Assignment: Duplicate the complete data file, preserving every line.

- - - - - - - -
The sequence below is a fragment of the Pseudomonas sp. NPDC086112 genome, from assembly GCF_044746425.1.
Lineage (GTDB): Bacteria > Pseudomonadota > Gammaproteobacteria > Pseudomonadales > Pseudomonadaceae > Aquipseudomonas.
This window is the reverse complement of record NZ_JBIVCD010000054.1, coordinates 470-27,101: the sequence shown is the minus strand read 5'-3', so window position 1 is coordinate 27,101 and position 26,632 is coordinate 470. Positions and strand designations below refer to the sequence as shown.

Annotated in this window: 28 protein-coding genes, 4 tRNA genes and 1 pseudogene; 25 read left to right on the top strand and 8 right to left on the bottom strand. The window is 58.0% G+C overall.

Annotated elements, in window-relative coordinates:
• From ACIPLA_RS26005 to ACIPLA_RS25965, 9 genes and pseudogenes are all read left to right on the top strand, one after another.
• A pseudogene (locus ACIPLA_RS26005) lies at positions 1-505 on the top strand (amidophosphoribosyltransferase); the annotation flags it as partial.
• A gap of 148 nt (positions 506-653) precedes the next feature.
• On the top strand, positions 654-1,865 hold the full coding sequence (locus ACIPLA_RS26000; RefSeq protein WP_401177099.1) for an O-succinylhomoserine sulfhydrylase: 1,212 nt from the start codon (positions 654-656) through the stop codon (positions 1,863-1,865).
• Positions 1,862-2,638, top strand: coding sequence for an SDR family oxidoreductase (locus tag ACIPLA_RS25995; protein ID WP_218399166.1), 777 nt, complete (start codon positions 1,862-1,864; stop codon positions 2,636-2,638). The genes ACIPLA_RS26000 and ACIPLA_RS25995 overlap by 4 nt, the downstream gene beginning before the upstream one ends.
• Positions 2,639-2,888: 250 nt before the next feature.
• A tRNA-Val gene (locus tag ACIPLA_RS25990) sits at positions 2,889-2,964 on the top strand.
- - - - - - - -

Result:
The sequence below is a fragment of the Pseudomonas sp. NPDC086112 genome, from assembly GCF_044746425.1.
Lineage (GTDB): Bacteria > Pseudomonadota > Gammaproteobacteria > Pseudomonadales > Pseudomonadaceae > Aquipseudomonas.
This window is the reverse complement of record NZ_JBIVCD010000054.1, coordinates 470-27,101: the sequence shown is the minus strand read 5'-3', so window position 1 is coordinate 27,101 and position 26,632 is coordinate 470. Positions and strand designations below refer to the sequence as shown.

Annotated in this window: 28 protein-coding genes, 4 tRNA genes and 1 pseudogene; 25 read left to right on the top strand and 8 right to left on the bottom strand. The window is 58.0% G+C overall.

Annotated elements, in window-relative coordinates:
• From ACIPLA_RS26005 to ACIPLA_RS25965, 9 genes and pseudogenes are all read left to right on the top strand, one after another.
• A pseudogene (locus ACIPLA_RS26005) lies at positions 1-505 on the top strand (amidophosphoribosyltransferase); the annotation flags it as partial.
• A gap of 148 nt (positions 506-653) precedes the next feature.
• On the top strand, positions 654-1,865 hold the full coding sequence (locus ACIPLA_RS26000; RefSeq protein WP_401177099.1) for an O-succinylhomoserine sulfhydrylase: 1,212 nt from the start codon (positions 654-656) through the stop codon (positions 1,863-1,865).
• Positions 1,862-2,638, top strand: coding sequence for an SDR family oxidoreductase (locus tag ACIPLA_RS25995; protein ID WP_218399166.1), 777 nt, complete (start codon positions 1,862-1,864; stop codon positions 2,636-2,638). The genes ACIPLA_RS26000 and ACIPLA_RS25995 overlap by 4 nt, the downstream gene beginning before the upstream one ends.
• Positions 2,639-2,888: 250 nt before the next feature.
• A tRNA-Val gene (locus tag ACIPLA_RS25990) sits at positions 2,889-2,964 on the top strand.